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A Reflection in Puddles: Distinctiveness in Academia

It’s a rainy day outside and my mind has wandered to puddles. Puddles are commonplace (in England especially!) without much beauty or substance, but they can do one great thing: they can reflect what’s above them.

I’ve been pondering distinctiveness in academia lately, asking: how does being a Christian affect how I navigate the academy? This has been a convicting exercise but a very helpful one. Below, I’ve jotted down a few ways I think I can reflect God better in academia, and I hope my own thoughts might inspire similar personal reflections in others.

Doing English in the church

‘Oh, you’re thinking of doing English at university? You’ll have to be careful about that. A lot of people lose their faith.’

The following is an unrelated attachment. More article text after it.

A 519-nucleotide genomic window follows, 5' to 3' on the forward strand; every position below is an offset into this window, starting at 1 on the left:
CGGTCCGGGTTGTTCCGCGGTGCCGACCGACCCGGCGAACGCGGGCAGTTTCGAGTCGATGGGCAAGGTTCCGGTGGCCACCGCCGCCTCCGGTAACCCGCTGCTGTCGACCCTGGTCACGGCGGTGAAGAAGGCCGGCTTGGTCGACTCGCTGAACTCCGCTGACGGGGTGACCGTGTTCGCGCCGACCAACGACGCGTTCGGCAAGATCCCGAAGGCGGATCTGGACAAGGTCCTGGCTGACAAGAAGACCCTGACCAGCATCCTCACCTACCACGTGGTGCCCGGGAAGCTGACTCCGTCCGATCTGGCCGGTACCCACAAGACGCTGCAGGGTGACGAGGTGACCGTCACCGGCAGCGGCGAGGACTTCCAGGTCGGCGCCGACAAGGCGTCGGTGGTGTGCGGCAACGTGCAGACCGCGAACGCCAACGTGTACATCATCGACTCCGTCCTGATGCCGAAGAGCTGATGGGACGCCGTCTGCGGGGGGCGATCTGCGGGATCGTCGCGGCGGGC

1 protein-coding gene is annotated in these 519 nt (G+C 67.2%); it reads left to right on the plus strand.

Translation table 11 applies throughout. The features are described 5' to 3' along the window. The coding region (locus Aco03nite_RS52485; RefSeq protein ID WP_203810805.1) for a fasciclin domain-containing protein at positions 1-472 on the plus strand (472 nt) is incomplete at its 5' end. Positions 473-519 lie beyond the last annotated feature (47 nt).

I was seventeen. I had been a Christian for several years, and I had loved books for much longer. I was doing two English A-Levels and thoroughly enjoying them, and I had just moved past a period of crippling doubt in God – the first I had experienced – into a steadier, more confident faith.

A response to Anti-intellectualism

Anti-intellectualism in the church has been well documented (Noll 1995) and is still a problem for Christian academics today. It may appear in many guises, but one is what Don Carson calls “blue-collar arrogance”[1]. This is the idea that if you can’t do something practical – so that others can see the direct benefit or fruit of it, your job is fairly pointless. I encountered this recently when I was asked, “don’t you want to become a lawyer, teacher or vicar? In those jobs you can help people, serve the Church financially or serve the Church theologically and pastorally.”